Get a Refund by Paper Check

A paper check is the slowest way to get your refund. If you choose this option, e-filing your tax return will make for speedier processing: receiving a check takes about three weeks from the time the IRS receives your electronic return and six to eight weeks from the time it gets your paper return.

If it has been at least four weeks since you filed your taxes and you are waiting for your refund to arrive, you can check on its status by calling 1-800- 829-4477. You will need to provide the:

  • First social security number shown on your return
  • Filing status you claimed
  • Amount of your refund

If your check takes longer than eight weeks to arrive, it may have become lost in the mail. You'll need to contact the IRS through the toll-free number  1-800-829-1954 to initiate a refund trace.

There may be times that you receive a paper check even if you attempt to choose another method of receiving your refund, such as direct deposit. If this happens, it is usually because of an error on your direct deposit request form.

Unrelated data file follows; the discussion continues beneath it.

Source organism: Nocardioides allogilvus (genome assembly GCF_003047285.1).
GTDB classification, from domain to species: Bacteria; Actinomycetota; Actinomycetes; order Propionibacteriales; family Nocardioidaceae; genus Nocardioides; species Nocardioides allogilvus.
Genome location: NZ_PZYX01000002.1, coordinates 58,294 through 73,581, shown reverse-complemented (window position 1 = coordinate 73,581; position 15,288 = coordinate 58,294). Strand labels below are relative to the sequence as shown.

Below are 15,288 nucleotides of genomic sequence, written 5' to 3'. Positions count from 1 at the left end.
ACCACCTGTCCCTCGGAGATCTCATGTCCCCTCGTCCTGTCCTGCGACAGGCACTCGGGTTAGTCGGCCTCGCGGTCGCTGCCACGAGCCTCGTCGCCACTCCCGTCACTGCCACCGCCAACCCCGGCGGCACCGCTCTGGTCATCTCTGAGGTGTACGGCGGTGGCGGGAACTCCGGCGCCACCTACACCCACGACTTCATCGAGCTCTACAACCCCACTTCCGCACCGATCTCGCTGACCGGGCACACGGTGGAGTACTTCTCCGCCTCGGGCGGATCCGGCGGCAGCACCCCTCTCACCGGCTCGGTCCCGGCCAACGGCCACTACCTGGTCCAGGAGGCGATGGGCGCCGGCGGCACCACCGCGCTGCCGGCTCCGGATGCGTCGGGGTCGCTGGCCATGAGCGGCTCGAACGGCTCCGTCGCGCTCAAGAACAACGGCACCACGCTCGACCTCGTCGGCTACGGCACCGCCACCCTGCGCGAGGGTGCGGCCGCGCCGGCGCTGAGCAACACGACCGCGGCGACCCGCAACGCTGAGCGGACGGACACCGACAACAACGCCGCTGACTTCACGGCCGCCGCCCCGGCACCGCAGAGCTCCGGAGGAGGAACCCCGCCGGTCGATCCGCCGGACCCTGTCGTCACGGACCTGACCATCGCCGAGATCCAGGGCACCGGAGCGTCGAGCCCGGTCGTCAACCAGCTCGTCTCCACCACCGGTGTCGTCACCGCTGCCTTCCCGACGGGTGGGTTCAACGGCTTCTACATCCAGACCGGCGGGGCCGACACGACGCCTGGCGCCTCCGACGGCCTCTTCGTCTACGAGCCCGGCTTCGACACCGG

If you request your refund by paper check, make sure you give the IRS the correct mailing address. If you discover you made an error after you file your taxes, you can correct or change your address with the IRS by completing and submitting Form 8822.

Adjust Your Withholdings

It might feel nice to receive a lump sum of cash in the early spring, but receiving a refund from the IRS isn't necessarily a good thing.

Most tax refunds are the result of overpaying taxes throughout the year; you're essentially providing the government with an interest-free loan.